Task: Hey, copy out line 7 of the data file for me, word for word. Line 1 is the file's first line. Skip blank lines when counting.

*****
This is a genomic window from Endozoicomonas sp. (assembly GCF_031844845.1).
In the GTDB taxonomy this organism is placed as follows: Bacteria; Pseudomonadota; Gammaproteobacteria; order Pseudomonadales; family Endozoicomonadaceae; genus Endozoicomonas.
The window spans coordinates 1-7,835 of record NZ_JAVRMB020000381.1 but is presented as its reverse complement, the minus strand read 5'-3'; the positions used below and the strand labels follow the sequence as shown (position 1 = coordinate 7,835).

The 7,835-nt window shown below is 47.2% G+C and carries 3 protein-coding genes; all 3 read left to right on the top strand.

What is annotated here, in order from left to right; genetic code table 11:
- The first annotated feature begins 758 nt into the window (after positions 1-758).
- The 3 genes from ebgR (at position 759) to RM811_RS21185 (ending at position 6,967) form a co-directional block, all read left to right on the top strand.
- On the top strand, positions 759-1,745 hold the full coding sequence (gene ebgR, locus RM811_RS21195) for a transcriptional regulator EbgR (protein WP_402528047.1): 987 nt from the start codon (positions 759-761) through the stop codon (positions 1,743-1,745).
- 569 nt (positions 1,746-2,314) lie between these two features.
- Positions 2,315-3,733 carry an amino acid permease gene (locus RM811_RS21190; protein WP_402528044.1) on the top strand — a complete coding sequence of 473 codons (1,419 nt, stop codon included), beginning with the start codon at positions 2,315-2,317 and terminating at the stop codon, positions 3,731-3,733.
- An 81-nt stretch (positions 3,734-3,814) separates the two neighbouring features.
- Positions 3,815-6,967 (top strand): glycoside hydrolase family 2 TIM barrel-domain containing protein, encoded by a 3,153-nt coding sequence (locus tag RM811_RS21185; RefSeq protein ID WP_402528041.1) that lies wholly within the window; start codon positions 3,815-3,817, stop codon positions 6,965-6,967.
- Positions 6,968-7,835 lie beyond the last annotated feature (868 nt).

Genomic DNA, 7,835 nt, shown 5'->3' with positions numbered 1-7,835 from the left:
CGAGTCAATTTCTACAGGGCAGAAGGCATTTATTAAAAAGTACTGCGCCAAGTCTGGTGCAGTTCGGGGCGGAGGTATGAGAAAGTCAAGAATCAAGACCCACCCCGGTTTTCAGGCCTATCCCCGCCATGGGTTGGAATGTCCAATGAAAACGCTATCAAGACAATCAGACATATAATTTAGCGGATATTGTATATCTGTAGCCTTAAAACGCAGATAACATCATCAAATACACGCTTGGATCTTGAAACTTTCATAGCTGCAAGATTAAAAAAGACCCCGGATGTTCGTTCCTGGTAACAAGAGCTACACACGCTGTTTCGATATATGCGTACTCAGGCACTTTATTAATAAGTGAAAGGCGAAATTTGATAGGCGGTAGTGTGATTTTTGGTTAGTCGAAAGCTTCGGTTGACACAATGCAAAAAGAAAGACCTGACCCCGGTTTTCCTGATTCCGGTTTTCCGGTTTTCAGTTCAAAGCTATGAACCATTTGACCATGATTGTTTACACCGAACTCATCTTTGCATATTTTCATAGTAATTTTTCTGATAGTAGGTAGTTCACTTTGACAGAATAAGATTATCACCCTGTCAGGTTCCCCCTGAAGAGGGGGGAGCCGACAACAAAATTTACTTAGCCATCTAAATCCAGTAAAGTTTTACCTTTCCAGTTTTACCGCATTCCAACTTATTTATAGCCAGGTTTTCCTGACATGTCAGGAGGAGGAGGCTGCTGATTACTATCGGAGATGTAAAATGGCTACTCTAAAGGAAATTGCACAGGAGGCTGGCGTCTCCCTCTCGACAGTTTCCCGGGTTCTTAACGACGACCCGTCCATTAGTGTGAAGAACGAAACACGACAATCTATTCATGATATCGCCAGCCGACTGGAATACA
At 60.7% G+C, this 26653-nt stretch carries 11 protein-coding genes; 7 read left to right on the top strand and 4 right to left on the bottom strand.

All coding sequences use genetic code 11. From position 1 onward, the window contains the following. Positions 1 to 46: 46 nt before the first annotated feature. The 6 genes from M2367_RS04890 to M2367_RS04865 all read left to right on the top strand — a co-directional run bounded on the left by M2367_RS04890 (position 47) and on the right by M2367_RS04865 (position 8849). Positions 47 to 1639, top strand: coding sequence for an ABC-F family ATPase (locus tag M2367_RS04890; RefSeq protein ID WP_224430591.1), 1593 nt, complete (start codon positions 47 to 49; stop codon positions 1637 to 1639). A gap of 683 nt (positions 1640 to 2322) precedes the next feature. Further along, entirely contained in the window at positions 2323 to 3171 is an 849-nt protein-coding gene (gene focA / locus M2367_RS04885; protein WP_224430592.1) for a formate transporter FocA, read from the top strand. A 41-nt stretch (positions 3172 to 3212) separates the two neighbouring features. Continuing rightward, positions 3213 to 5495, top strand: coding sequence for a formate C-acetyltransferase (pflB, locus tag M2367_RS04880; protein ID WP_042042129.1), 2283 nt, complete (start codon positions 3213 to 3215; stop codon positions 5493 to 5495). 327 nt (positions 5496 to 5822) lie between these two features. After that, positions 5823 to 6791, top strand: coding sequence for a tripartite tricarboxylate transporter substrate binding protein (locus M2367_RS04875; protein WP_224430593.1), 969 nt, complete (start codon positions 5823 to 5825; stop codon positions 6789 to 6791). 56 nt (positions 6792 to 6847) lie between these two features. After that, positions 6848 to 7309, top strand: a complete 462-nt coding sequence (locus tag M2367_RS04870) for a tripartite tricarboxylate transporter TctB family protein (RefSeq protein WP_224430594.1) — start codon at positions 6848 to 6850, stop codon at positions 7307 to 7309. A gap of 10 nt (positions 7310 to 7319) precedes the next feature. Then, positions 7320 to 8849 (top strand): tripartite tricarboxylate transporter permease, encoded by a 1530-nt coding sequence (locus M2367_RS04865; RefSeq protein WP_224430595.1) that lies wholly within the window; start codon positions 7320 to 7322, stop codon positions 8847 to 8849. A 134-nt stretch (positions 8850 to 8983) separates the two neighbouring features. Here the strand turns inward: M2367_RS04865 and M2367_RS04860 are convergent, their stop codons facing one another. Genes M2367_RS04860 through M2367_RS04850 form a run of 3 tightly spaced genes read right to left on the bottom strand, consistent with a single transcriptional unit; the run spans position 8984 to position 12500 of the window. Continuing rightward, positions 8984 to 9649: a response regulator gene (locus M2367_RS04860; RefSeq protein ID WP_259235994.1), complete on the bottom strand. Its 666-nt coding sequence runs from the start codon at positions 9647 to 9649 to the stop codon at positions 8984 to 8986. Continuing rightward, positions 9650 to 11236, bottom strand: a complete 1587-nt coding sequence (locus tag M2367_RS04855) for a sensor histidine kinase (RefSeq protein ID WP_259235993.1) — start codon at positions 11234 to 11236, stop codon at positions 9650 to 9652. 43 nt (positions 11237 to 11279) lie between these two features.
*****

- The 3 genes from ebgR (at position 759) to RM811_RS21185 (ending at position 6,967) form a co-directional block, all read left to right on the top strand.